This blog tends to randomly wake up and set off on new tangents, and here comes another one....
A few years ago I heroically saved an Atari Mega ST 4 from almost certain doom, as it was about to be disposed of from a huge uncaring bureaucratic institution where I happened to work. Getting it up and running and exploring what it's capable of in the 21st Century has been an interesting process, so the next few posts will describe what I've been up to, just in case it might be interesting and/or useful.
Growing up I cut my teeth (not literally, ouch) on an Atari STe, so I have a real fondness for the Atari platform. Letting the Mega go to waste would have been a crime! Plus, this machine came with a 50Mb Protar hard drive, which was the stuff of dreams back in the day.
EtherNEC box, which at that time appeared to offer the best hope for being able to easily transfer files to and from modern machines. However, this really required a hard drive - and my inherited hard drive had all of its partitions password protected and any people who might have originally known them were all long gone (not dead, just... not around any more)
So, my first attempts faltered. I had no way of accessing the hard drive and no drivers or tools to wipe it and start again. I found a few tools online that might have helped, but transferring them onto floppies was a painstaking process and when they didn't work my enthusiasm slowly ebbed away.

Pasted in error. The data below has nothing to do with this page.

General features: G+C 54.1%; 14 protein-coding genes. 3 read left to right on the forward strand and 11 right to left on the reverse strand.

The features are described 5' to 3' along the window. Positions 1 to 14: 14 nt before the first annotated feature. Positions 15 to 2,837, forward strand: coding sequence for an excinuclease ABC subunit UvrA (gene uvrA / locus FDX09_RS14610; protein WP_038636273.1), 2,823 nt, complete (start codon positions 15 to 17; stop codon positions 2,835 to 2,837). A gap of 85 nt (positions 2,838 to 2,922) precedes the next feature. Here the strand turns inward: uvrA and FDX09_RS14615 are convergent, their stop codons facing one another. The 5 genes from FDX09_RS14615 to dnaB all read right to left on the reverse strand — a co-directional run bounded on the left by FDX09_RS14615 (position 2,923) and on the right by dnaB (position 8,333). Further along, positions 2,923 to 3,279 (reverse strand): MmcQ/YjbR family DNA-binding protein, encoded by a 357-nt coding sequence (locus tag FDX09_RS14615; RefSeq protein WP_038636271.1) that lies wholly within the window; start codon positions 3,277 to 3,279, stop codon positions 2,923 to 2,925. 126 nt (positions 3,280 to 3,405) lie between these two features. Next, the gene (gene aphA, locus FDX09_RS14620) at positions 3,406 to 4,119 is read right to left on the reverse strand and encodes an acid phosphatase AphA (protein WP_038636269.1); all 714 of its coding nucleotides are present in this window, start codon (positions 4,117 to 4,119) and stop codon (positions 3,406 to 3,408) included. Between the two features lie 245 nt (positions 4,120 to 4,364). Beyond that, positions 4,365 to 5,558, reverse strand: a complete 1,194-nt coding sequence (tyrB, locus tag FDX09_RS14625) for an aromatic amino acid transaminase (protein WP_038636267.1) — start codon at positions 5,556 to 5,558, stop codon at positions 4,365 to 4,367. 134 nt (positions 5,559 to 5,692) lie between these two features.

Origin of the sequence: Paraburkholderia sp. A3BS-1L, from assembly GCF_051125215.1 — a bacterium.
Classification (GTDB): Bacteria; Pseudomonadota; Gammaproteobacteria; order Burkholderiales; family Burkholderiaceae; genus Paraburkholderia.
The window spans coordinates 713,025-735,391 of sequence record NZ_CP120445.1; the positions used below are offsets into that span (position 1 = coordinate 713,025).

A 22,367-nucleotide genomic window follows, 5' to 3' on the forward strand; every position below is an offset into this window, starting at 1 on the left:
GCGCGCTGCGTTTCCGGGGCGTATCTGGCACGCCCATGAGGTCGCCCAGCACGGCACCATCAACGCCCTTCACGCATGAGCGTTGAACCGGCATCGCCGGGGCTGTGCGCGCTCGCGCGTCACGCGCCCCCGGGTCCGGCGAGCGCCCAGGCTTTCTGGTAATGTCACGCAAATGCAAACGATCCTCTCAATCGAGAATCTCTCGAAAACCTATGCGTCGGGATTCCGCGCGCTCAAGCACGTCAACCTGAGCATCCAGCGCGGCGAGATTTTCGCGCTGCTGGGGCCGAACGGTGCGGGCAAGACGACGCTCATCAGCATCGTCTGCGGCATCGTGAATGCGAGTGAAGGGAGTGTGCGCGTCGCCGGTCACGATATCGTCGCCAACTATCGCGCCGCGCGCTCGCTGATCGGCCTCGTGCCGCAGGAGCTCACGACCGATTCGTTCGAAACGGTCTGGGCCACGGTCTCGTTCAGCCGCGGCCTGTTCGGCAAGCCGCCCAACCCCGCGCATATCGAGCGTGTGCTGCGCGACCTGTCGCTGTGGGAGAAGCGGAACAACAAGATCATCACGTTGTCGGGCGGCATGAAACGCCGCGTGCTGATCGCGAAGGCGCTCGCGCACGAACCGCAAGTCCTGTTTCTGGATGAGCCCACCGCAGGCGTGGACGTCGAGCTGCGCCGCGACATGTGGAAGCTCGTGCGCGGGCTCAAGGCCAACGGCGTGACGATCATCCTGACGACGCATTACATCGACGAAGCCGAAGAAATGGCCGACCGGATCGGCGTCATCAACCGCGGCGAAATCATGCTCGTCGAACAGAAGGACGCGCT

Fast forward to late 2015 and I decided it was about time to dig it out again and make a serious attempt at getting it all up and running.
AtariCrypt and the wonderful Atari-Forum, of Petr Stehlik's PARCP-USB device, which allows an ST to connect to a PC, Mac or Linux machine via USB and quickly transfer files back and forth.
After a long search this thread gave me the Protar drivers I needed for the ProGate 50DC. Using the PARCP-USB adapter I was able to transfer the utilities, update the driver and then format and re-partition the hard drive. I now had 50 whole megabytes of storage to play with! Unimaginable :-)
With that accomplished I had a few goals in mind. The first was to get the EtherNEC box working and find out whether a 30-year old Atari ST could connect to the internet successfully and do anything useful or interesting.
I also had a project in mind to back up a lot of old floppy disks that had been stored away since my STe days, before they succumb to bit-rot and the other perils of ageing magnetic media.
Plus, I also wanted to investigate a strange and intriguing expansion card that I found inside when I first opened up the Mega...
Over the next couple of posts I'll detail some of my experiences setting up the machine, getting it connected to the Internet, and beyond!